Modern Art and the Occult
Hamilton Reed Armstrong
The following is an edited and updated version of an article that appeared in Crisis Magazine in February 1990
It is increasingly clear that, by and large, the general public finds so called "Modern Art" both incomprehensible and repellent. An enormous chasm divides ordinary people and the dominant purveyors of culture. Today a visit to a gallery or museum dedicated to the art of the twentieth century is a perplexing experience that according to ones sensibilities can provoke amusement, ridicule, or perhaps even "severe shock" as was openly advertised at the 1999 Saatchi "Sensations" exhibition in New York. The reason is that Webster's dictionary definition of art as "the conscious use of skill and creative imagination especially in the production of aesthetic objects" based on a tradition inherited from Ancient Greece, no longer applies.
Portrait of Olga
Nude descending a staircase
For reasons known perhaps only to themselves, an ambiguously appointed intelligentsia with access to the media has established an alien criterion for the appraisal of art. The process has been unfolding since the late nineteenth century when during the last great manifestation of European art, French Impressionism, a divide evolved between the general public and the reigning elite. The Impressionists spoke passionately to the public while the art establishment and critics, having lost touch with reality, berated both artists and public for their spontaneity, sentiment and optimistic fin de siecle enthusiasm.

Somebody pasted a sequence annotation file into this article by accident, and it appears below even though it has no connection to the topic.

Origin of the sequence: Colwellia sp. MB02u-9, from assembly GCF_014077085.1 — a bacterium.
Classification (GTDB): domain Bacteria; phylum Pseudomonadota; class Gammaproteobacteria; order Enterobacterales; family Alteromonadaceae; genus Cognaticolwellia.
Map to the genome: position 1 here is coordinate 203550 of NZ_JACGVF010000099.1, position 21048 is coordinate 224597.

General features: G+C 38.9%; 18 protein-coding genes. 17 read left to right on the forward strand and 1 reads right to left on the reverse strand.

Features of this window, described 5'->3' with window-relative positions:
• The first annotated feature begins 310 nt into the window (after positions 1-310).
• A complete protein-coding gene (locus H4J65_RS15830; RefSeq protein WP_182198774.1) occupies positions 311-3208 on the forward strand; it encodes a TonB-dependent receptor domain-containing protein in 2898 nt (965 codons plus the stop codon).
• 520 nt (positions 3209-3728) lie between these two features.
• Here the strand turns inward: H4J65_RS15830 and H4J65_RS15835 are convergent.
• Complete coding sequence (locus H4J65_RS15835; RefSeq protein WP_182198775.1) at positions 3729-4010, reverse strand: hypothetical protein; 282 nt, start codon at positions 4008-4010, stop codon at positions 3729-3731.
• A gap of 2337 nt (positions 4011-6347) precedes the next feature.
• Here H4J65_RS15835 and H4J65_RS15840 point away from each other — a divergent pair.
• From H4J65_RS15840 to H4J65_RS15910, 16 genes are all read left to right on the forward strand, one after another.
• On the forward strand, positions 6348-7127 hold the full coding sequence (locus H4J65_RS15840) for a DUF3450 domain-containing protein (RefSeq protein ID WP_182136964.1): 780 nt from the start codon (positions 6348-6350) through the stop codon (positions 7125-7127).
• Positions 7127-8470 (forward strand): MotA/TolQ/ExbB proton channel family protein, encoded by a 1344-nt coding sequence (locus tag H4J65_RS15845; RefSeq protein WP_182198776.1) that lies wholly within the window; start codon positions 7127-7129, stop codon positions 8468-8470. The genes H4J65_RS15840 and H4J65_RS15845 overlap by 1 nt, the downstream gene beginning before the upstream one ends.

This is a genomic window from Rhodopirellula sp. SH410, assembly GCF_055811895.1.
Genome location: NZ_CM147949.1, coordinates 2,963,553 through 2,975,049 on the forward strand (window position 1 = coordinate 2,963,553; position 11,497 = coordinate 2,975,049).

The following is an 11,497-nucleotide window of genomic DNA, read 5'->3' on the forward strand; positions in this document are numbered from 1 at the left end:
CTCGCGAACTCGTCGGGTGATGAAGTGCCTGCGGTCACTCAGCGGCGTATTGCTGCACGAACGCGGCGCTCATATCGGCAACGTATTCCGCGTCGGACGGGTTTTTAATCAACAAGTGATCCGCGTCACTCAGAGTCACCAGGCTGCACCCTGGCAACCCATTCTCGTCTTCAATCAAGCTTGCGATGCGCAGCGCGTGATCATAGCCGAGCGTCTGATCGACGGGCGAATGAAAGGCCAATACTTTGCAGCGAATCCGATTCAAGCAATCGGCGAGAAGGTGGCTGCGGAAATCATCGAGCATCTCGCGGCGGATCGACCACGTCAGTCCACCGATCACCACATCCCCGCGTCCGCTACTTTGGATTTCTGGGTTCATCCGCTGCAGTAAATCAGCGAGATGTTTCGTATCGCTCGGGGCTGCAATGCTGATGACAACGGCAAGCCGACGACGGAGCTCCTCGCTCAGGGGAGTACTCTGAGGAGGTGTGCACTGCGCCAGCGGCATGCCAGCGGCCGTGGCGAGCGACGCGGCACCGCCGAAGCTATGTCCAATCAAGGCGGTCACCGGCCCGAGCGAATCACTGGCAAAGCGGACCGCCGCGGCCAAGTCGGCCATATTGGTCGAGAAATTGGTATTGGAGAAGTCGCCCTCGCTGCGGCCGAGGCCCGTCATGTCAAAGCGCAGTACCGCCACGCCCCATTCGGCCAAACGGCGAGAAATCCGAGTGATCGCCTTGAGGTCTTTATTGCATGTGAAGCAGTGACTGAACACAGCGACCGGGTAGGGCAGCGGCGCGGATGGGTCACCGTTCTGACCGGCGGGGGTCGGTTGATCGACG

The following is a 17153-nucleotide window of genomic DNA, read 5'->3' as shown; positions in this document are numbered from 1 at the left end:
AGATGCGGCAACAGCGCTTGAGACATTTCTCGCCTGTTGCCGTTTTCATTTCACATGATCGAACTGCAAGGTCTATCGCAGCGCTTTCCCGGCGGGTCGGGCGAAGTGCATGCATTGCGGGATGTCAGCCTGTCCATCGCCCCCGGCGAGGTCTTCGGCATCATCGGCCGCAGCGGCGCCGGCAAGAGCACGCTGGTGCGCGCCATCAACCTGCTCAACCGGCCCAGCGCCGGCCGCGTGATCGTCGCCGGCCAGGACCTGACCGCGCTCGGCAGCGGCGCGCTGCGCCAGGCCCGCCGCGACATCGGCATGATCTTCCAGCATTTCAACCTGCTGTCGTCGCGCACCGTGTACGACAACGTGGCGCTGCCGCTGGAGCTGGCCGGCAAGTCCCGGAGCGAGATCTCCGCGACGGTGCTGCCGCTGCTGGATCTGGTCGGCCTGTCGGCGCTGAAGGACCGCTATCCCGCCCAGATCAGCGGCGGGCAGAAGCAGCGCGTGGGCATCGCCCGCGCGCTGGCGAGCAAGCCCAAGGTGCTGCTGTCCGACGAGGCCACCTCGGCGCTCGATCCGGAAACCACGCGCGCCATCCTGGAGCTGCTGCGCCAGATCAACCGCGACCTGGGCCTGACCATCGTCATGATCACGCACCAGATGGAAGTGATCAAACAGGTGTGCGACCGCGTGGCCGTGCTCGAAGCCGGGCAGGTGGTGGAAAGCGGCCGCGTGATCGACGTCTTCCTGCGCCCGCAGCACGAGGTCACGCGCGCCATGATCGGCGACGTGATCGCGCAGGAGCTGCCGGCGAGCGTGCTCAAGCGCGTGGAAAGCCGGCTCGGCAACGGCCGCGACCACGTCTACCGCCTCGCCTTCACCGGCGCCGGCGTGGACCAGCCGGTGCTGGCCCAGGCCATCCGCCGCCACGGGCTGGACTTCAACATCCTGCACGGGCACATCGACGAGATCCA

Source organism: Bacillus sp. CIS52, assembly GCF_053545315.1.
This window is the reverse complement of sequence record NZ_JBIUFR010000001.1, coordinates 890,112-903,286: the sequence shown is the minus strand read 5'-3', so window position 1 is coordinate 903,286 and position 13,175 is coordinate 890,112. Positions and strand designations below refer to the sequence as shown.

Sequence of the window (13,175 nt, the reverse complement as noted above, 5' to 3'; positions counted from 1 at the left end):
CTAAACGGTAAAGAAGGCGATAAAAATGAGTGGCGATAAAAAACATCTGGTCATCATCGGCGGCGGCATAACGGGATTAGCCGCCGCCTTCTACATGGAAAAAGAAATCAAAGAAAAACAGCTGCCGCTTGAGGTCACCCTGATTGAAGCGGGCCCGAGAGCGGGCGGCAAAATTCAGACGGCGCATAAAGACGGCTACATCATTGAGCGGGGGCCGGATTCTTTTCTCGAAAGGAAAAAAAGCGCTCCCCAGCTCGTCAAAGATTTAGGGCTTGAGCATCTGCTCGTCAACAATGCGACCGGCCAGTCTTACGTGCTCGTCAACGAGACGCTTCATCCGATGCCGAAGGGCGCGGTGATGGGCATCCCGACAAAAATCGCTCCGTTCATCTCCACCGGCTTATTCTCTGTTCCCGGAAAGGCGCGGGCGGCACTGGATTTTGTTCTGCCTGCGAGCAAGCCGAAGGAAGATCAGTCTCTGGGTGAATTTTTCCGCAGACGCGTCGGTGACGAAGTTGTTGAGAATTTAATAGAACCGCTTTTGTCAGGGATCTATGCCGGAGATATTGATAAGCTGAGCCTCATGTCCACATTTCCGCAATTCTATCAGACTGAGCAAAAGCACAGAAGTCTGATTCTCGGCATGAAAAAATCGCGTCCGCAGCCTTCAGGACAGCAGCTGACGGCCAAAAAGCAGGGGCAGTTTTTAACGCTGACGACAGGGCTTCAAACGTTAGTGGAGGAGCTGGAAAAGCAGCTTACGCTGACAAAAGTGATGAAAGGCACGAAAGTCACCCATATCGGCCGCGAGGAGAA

Leaving its philosophical roots aside for the moment, the shift from the focus on art as a reflection on the beauty of a divinely created cosmos to the cult of what might best be termed, "Art for the Artist's sake" can be traced to some of the most famous 20th century painters. Picasso and Marcel Duchamp with their distorted views of humanity and Wasilly Kandinsky, Kasimir Malevich, Piet Mondrian as founders of Abstraction set the stage and led the way. These "artists," along with a host of others, abandoned the realm of nature and observed reality in favor of the realm of subjective creativity and picture plane reality. The artist's canvas became a world unto itself as the work of an individual genius involved in his own causi sui project. There thus arose from this paradigm shift as many aesthetics and as many realities as there were artists.